By now you may have been privileged to witness one of the most bombastic scenes in Fast & Furious franchise history, what I have been referring to as "The Revenge of the Camrys." To summarize: International hacker/villain Cipher (Charlize Theron) needs to get a briefcase containing nuclear codes from a foreign minister. For some reason, she decides the best way to do this is by cornering his motorcade as it drives through Times Square. So she instructs a few hacker underlings to type on their keyboards for approximately 30 seconds until they’ve casually commandeered a fleet of zombie cars. The fleet is a potpourri of makes and models, some with terrified drivers still inside. From what seems like a calm and comfortable war room, Cipher’s crew directs them to smash together on the road like a herd of wildebeests, barricading the minister’s escape route. In the hackers’ final push, some cars are even taken over in skyscraper parking garages and ordered to shoot out of openings and onto the minister’s security detail until Cipher finally gets those precious codes.
No part of The Fate of the Furious should be considered even remotely realistic. (Especially the scene where Deckard Shaw seamlessly pairs his smartphone to some wireless Beats headphones so that Dom’s baby can’t hear him kill a bunch of people. Bluetooth still sucks and Beats headphones are not that good at noise cancellation.) Even so, it’s clear this car-hacking scene didn’t come out of nowhere. Action franchises like the Fast & Furious or Bourne movies are in the business of lifting scary headlines from tech news and extrapolating their application to the most horrifying apex. And who can blame them? They’re the only operations with obscene enough budgets to act out our most gruesome collective anxieties about the future.
In this case, the idea to create a zombie army of cars likely originated from a 2015 story by Wired’s Andy Greenberg in which security researchers used something called a zero-day exploit to cut the transmission of his Jeep as he was driving it on the highway. The experiment, executed after months of collaborative research from Charlie Miller (now a security researcher at Chinese ridesharing company Didi Chuxing) and Chris Valasek (Uber’s advanced technologies group security lead), became an instant national story, and struck fear into the hearts of legislators and car owners. As manufacturers had spent the past decade plugging smartphone capabilities into cars, they’d managed to leave a trail of potentially dangerous vulnerabilities behind. If Miller and Valasek could do it, why not Cipher? I emailed Valasek to ask.
"Hahah come on Alyssa," he wrote back in a two-sentence email. "Cars can be hacked but this isn’t a realistic representation … well, of anything, really."
Luckily, Stefan Savage, a University of California–San Diego professor of computer science and engineering, was willing to indulge me in specifics. Savage also has some experience in this field. Back in 2009, he and a team of researchers showed up at General Motors to demonstrate that they could, sight unseen, remotely take control of any of the company’s 2009 models, disable their brakes, and make their engines rev. (GM subsequently spent the next five years working to fix the security flaw.) Savage, too, described the F8 scene as "wildly outside of anything that anyone has ever done," but conceded that a skeleton version of the scenario was possible.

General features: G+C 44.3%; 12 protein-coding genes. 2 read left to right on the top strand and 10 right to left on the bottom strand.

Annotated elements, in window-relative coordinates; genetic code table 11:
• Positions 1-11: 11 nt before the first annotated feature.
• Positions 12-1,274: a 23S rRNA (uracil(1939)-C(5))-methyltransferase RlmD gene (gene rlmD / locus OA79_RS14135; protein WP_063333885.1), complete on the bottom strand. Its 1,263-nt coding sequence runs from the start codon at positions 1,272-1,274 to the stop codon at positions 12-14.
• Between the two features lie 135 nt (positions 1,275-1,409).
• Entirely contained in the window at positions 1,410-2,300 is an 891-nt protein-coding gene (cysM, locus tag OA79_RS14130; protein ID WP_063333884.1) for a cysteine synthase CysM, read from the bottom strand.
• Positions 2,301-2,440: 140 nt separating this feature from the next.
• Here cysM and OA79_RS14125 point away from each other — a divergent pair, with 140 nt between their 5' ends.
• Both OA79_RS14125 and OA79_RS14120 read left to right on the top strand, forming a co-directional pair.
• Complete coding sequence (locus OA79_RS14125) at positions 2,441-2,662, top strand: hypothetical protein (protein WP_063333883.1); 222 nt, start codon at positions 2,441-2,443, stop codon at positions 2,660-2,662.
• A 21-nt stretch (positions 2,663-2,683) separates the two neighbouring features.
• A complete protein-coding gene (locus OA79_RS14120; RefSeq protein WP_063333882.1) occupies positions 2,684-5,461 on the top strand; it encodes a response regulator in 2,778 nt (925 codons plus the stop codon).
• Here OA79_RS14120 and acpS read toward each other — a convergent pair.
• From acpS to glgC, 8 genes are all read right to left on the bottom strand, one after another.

The most salacious vulnerability that Savage and his team exploited was General Motors’ OnStar dashboard operating system. Much like Cipher, Savage was able to use a single computer to take over multiple vehicles. In fact, one version of his team’s attack simply required calling the phone number of an OnStar-equipped car and playing a noise that sounded like a fax machine.
So the most realistic elements of the zombie car scene in question are (1) the fact that Cipher was able to gain access to cars that weren’t necessarily equipped with self-driving software, and (2) that she was able to do it with just a few keystrokes on a computer. But Savage says the major caveat in this scenario is all the legwork that comes before the actual attack.
"There’s some truth to the notion that you can remotely gain access to normal non-Tesla vehicles," he told me. "But it’s not a trivial undertaking. And then on top of that, getting the car to do something you want is even less trivial. Every time it’s specific to the make and model you’re going after … It’s like picking the world’s most complicated lock."
In other words, Cipher and her team of, like, three hackers needed to know which cars they wanted to hijack before causing the world’s most sadistic traffic jam. Or, even less realistically, they would’ve needed to build a comprehensive library of the contact information correlating to every make, model, and year of modern vehicles ever made.
"It’s the kind of thing where if you decided: Alright, this has become a national priority, Manhattan Project–style, we’re going to have the NSA put huge amounts of money and resources into reverse-engineering all of these different cars," Savage said. "And we’re going to somehow need to figure out what their network address, or cellphone [number], or IP address is. If you have huge resources, I can imagine you doing parts of the scenario you described."
In the end, we’re left with two possibilities: Maybe Cipher, amid all her twisted mind games with Dom, is just that good at computers. Or maybe — just maybe — the Fate of the Furious writers didn’t read past a Wired headline. Who can say?